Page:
One way shipping companies can ensure that their fleet does not emit harmful pollutants in contravention of IMO 2020 is by installing scrubbers. With scrubbers, ships do not have to use low sulfur fuel.

After the engine burns oil, a gas that contains sulfur is released as exhaust. This gas then goes through a chimney. That chimney channels the gas away from the crew and equipment and releases it into the atmosphere. Scrubbers, also known as exhaust gas cleaning systems, ensure that the released gas does not contain high amounts of pollutants.

Scrubbers do this by spraying an alkaline solution or water on the exhaust gas before it exits the chimney. Doing so ensures the acidic pollutants and solid sludge are removed from the exhaust gas. The solid sludge that remains can then be disposed of accordingly once the ship docks.

However, scrubbers come at a cost. With ‘open loop’ scrubbers, which are used in approximately 80% of the ships, seawater treats the exhaust. Then it is channeled back into the ocean with wash water. Though this reduces the amount of pollutants released in the air, it is a form of water pollution.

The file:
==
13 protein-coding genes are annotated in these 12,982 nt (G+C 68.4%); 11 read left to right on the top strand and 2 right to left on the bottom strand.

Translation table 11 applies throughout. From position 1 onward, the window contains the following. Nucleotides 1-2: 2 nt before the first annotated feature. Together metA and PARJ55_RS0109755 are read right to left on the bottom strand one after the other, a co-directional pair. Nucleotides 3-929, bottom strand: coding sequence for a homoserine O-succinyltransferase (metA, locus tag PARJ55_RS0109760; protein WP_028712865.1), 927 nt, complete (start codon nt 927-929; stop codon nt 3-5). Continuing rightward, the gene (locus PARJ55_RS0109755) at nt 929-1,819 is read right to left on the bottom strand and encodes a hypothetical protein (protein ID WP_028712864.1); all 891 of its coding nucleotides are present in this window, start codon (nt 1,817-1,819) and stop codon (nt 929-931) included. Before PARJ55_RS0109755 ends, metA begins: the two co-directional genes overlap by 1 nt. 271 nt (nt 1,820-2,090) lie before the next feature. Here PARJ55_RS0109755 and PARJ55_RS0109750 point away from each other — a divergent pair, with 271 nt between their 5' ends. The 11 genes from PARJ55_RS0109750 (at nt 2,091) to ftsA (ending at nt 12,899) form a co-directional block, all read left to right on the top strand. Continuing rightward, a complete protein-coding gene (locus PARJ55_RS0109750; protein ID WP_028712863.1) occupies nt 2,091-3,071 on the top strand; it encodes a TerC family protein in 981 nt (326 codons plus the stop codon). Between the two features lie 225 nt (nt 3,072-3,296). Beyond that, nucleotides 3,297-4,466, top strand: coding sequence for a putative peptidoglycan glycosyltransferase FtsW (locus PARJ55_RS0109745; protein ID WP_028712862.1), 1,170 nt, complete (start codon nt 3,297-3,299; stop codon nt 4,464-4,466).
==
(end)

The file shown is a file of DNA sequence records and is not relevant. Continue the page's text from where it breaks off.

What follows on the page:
The discharge contains heavy metals, nitrates, polycyclic aromatic hydrocarbons, and sulfates. Releasing sulfates into the water results in sulfuric acid formation, which can degrade the surrounding environment. Also, there is an association between cancers in arctic animals and the release of polycyclic aromatic hydrocarbons.

Though scrubbers allow a ship to continue burning cheap heavy fuel, they are only a temporary solution.

2. Batteries

It may take some time before the maritime sector is fully compliant with IMO 2020. This is because no solution at present is fully effective, and there is a myriad of challenges with implementing them. However, the use of batteries to power ships is emerging as a suitable option, especially in the long run. In full disclosure, I am on the board of the leading supplier of batteries to the maritime space: Corvus Energy.

Due to the distance covered by ships and their energy requirements, batteries can only be used as a supplement to oil. This is why experts project that the global marine battery market will experience a compound annual growth rate (CAGR) of 48.1% between 2020 and 2025. This will see the market size reach $812 million, up from $250 million.        

Fully electric ships are in the market. But they can only cover a limited range and are ineffective for ferrying goods. However, as the distance capabilities on ship batteries increases, the sector’s reliance on oil will reduce.

3. Alternative Fuels